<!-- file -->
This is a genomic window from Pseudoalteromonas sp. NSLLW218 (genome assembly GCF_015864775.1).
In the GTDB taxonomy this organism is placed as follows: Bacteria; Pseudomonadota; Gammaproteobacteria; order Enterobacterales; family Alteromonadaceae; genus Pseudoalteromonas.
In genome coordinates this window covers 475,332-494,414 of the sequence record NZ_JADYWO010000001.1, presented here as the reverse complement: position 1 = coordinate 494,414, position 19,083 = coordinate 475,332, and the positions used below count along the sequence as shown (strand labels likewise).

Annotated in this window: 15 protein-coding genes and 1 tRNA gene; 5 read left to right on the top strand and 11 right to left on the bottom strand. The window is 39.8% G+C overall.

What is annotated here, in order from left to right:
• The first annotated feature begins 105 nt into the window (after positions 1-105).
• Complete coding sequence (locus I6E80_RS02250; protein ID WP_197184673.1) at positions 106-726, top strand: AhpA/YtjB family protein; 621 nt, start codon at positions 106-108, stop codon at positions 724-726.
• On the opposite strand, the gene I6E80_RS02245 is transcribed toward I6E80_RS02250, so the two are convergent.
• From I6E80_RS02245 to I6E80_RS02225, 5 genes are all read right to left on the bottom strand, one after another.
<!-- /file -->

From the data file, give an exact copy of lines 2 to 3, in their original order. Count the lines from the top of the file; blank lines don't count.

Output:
In the GTDB taxonomy this organism is placed as follows: Bacteria; Pseudomonadota; Gammaproteobacteria; order Enterobacterales; family Alteromonadaceae; genus Pseudoalteromonas.
In genome coordinates this window covers 475,332-494,414 of the sequence record NZ_JADYWO010000001.1, presented here as the reverse complement: position 1 = coordinate 494,414, position 19,083 = coordinate 475,332, and the positions used below count along the sequence as shown (strand labels likewise).